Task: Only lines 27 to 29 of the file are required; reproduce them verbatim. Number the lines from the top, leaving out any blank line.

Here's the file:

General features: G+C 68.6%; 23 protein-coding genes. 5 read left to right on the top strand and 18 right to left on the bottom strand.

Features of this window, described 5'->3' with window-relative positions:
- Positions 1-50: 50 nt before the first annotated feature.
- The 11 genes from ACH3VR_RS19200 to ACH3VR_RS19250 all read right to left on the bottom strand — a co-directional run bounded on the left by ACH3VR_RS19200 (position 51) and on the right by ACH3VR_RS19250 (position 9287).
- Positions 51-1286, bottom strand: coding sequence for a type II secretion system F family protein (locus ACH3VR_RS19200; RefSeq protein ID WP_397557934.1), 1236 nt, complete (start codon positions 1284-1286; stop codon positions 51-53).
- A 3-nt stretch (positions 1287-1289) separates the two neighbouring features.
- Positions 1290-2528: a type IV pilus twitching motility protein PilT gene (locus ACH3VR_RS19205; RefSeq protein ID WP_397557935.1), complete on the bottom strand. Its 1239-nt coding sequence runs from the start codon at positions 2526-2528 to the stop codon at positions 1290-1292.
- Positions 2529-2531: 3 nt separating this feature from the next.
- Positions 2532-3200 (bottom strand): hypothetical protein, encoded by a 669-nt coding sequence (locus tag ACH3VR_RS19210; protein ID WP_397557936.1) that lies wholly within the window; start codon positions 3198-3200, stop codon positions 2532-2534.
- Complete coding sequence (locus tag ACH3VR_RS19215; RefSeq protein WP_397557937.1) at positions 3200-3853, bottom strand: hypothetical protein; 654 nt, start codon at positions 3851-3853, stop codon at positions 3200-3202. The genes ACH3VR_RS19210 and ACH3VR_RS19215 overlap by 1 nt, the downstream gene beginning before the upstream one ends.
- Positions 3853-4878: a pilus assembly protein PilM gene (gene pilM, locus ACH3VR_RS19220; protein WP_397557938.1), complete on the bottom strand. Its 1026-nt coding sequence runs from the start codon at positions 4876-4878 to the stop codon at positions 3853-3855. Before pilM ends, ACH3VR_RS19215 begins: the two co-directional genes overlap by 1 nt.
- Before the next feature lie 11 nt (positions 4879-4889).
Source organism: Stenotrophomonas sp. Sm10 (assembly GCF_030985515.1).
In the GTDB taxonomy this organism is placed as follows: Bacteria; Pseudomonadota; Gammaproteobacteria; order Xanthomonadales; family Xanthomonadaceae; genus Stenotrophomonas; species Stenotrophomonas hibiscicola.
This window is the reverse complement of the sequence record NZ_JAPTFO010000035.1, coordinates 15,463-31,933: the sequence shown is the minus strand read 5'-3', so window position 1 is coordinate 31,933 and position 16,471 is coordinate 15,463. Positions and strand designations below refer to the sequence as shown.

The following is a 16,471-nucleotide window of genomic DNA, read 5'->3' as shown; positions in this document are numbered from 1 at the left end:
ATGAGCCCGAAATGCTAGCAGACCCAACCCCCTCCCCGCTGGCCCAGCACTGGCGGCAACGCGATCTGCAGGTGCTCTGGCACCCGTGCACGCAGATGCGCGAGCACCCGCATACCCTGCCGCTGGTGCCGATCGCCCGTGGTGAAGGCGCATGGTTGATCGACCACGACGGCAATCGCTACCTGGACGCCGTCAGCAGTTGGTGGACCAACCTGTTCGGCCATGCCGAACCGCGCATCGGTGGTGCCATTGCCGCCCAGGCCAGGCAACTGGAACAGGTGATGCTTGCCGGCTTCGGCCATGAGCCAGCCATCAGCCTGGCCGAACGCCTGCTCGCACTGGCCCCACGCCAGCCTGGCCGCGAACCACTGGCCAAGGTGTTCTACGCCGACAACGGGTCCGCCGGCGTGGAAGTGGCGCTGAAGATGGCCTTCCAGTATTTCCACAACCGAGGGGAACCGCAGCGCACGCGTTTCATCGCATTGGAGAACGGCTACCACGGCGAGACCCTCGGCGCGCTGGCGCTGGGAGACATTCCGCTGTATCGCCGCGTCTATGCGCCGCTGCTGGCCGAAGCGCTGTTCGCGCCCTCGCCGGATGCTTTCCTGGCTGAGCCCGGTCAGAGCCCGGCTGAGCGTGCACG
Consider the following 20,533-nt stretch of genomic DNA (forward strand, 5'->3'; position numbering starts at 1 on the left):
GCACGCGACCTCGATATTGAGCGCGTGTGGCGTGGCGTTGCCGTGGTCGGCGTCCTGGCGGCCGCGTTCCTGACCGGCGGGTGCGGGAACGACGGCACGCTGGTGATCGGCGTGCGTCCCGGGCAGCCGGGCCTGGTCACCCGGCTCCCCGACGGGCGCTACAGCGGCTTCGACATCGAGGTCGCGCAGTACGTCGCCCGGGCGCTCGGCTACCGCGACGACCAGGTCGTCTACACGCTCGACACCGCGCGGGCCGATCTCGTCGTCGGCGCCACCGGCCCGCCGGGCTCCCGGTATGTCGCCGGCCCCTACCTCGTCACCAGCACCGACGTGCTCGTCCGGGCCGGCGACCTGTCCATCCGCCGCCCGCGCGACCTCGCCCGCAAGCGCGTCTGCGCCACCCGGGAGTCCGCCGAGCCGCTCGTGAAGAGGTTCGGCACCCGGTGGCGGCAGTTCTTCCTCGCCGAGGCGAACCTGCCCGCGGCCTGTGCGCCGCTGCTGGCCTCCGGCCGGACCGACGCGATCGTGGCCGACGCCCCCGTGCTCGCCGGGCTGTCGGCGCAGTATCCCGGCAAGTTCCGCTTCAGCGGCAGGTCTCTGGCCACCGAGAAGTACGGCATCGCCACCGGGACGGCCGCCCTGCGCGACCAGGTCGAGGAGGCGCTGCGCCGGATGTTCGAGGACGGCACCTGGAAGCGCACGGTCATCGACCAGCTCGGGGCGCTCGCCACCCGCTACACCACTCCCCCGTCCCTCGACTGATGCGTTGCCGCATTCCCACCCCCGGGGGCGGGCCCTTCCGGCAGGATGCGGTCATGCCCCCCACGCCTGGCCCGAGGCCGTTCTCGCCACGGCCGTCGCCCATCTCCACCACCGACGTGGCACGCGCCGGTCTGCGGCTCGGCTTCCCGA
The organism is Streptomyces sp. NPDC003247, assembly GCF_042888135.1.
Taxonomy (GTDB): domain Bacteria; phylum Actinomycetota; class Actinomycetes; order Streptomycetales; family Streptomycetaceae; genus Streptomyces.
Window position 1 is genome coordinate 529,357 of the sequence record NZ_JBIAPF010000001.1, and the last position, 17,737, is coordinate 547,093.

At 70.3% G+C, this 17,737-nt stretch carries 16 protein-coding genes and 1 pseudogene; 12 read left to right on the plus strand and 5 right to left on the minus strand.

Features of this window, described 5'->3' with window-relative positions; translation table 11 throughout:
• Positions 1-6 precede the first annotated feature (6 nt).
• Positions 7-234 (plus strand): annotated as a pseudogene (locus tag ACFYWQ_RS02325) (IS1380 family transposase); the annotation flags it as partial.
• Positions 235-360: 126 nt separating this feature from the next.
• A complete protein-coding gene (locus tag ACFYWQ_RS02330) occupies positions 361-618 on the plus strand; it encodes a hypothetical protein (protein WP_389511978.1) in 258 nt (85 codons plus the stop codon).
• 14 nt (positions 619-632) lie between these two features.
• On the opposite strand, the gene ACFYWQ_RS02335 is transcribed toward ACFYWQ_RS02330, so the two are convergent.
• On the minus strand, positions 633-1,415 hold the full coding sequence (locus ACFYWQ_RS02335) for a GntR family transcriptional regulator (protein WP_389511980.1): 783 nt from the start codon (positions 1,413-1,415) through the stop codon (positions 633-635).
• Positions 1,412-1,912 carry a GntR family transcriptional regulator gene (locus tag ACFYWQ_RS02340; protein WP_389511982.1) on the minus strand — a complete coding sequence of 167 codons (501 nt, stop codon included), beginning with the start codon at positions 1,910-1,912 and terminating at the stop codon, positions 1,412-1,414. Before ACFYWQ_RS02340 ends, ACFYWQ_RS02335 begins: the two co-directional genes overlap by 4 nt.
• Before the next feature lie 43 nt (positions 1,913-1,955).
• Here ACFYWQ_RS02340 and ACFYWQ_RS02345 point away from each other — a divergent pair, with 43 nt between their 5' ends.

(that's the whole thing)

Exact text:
• Positions 235-360: 126 nt separating this feature from the next.
• A complete protein-coding gene (locus tag ACFYWQ_RS02330) occupies positions 361-618 on the plus strand; it encodes a hypothetical protein (protein WP_389511978.1) in 258 nt (85 codons plus the stop codon).
• 14 nt (positions 619-632) lie between these two features.